It's Sunday morning and we're moved, for the most part. Thursday night we received the keys unofficially so that we could get into the new apartment to build our pantry shelving that we purchased at the Container Store. Well, Craig did this while I slowly moved kitchen items down the street. There was some brief struggling with the shelving but once it was built, we were both impressed and in awe of the possibilities! Friday morning we woke up super early and got things going. I moved a ton of stuff while Craig primed and painted the new walls for our rust orange color. It was really quite the way to move, packing boxes and unpacking and organizing them box by box versus having everything piled in boxes all at once. We made great progress Friday so we treated ourselves to Taco Taco guacamole and enchiladas and hibiscus margaritas and Pacificos. This weekend is the Subway Series so we decided to catch a few innings at Genesis with a couple of beers. Alas, halfway through our first pints, our eyes were drooping and we concluded we couldn't stay out much longer. By 9 o'clock we were in bed! Saturday morning we shot up early again and tried to get things in good order before our friends were to arrive. Jeff and Lauren showed up, followed closely by Amanda and then Scott and Alison. They were such great help - much appreciated! There was a lot of grunting and sweat over one of the bigger dressers but overall, success was ours. The guys even swiftly pulled off the transfer of the 50" television, which worried me the most. So, we're about 98% of the way in now, with a few odds and ends left at our old place and the rest of today to wrap up the move. I feel pretty confident that we can gain control over the remaining boxes today. I didn't photo document the move as I predicted I might, but it's probably best because most of us didn't look exactly glamorous in our sweaty brows. Anyway, many thanks to our moving crew - we will be hosting an apartment warming party for them once we're settled and we've established some ownership of the place. The pantry is the shining star of the apartment thus far, but we're loving the amount of light in the living room and even our bedroom seems to be working out better here. We hope to have the second bedroom clear for Brian and Julie's visit this weekend. We won't have our new couch yet (there are still size logistics unresolved) but at least we can fit the air mattress in there for them so that they can have their own room while in town. Yesterday Alison kept saying over and over again that she completely understood why we moved down the street and that this apartment is tons of times better. I agree. The possibilities are a little wider open here. Well, after posting a mechanical response to the move (sorry for the lack of typical KB gushing...I'm exhausted and there is lots more to be done) I'm off to work again! Two things to note about the move: 1. Every item we own seems to have just fit perfectly somehow, from dressers to overhead rubbermaid bins! and 2. We managed to just miss the torrential downpours yesterday. I was relieved. Off to kiss our old apartment goodbye and embrace the new...thanks again a million to our good friends Jeff, Lauren, Amanda, Alison and Scott for their muscles and support. It was great to see them all, even in such sweaty circumstance!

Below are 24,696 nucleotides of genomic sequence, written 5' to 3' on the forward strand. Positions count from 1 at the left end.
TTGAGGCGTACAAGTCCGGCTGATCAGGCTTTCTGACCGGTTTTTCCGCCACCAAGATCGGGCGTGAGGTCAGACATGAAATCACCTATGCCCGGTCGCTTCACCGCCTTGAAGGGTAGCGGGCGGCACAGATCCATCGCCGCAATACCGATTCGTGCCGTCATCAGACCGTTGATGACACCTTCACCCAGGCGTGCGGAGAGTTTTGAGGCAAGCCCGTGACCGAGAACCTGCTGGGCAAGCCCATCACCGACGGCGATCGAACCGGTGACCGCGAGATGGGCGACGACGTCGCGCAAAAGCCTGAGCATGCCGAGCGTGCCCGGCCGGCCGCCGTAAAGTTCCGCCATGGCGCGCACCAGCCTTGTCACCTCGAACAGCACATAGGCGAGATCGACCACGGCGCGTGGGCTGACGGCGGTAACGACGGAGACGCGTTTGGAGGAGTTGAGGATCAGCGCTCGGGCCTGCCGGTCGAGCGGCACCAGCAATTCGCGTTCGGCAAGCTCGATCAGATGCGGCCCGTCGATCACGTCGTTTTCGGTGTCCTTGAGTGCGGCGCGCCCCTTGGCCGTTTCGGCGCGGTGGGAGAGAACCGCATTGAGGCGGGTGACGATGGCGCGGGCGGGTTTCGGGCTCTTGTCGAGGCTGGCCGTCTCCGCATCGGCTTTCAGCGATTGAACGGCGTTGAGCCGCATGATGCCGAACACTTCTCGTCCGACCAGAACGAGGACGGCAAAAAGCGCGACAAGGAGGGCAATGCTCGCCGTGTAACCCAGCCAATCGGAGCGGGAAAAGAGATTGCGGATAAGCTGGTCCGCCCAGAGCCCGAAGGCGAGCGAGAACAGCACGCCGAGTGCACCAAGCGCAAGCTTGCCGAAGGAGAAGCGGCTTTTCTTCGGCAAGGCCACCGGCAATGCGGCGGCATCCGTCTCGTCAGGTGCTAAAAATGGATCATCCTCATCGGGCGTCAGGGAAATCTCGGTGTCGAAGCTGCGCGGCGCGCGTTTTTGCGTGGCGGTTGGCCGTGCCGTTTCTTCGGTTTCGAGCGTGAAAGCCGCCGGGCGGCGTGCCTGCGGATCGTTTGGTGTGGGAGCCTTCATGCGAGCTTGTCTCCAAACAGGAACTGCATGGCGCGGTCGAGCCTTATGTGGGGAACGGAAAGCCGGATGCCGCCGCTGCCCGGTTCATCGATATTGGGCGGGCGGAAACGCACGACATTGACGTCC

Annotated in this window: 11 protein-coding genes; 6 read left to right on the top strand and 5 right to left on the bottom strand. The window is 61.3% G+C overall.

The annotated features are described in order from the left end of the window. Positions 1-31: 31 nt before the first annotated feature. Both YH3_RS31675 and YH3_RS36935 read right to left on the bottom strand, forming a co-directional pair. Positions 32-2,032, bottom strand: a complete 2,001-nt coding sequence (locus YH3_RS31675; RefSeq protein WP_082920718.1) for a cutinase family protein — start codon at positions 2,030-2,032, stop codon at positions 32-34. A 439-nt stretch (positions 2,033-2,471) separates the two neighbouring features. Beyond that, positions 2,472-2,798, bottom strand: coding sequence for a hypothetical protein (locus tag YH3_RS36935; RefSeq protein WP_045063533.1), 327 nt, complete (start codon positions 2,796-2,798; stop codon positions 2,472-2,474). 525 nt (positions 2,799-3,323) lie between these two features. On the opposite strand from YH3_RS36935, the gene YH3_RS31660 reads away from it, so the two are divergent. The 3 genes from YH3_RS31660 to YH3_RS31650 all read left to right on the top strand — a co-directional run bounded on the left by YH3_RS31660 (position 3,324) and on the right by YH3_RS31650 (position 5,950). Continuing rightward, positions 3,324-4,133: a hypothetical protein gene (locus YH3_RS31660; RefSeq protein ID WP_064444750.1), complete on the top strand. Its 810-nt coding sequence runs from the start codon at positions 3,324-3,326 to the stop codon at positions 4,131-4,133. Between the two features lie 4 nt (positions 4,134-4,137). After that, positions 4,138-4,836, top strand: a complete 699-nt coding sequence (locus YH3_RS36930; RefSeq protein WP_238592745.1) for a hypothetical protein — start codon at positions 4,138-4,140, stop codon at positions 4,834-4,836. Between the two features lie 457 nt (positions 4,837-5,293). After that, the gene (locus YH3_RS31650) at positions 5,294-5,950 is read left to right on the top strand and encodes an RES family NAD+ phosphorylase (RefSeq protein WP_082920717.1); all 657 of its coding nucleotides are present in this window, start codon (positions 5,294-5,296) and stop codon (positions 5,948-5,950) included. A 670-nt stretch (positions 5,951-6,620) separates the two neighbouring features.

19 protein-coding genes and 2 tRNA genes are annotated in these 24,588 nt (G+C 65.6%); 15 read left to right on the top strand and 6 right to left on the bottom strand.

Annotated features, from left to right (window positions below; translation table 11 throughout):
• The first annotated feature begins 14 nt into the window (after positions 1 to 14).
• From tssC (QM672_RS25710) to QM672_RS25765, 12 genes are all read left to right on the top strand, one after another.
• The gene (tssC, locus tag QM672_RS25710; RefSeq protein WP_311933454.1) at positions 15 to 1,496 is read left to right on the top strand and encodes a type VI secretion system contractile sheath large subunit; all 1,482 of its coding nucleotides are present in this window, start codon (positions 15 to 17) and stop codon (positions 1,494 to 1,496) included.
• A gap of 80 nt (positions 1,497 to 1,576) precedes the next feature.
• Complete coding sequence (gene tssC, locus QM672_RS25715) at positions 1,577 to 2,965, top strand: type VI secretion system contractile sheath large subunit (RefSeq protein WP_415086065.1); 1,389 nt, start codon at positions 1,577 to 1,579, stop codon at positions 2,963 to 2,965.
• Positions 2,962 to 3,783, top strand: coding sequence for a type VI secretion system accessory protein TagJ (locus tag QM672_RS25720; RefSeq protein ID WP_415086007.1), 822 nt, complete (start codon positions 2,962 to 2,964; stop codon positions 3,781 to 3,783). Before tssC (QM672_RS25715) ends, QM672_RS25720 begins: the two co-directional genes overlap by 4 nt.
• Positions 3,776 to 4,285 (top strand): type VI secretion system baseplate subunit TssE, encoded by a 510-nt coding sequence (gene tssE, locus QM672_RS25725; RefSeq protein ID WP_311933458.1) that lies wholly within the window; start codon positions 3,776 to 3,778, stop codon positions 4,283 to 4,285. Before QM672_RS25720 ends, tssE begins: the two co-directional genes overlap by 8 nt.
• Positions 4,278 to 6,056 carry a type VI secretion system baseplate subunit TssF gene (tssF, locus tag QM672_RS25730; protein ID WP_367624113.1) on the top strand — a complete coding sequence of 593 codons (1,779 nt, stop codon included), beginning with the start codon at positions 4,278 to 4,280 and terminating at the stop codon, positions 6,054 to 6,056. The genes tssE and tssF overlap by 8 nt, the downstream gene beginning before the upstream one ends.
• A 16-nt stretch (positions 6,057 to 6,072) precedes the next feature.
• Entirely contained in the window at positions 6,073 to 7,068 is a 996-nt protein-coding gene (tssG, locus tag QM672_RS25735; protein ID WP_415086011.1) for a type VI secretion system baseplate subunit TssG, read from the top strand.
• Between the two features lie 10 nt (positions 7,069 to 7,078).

June 25, 2008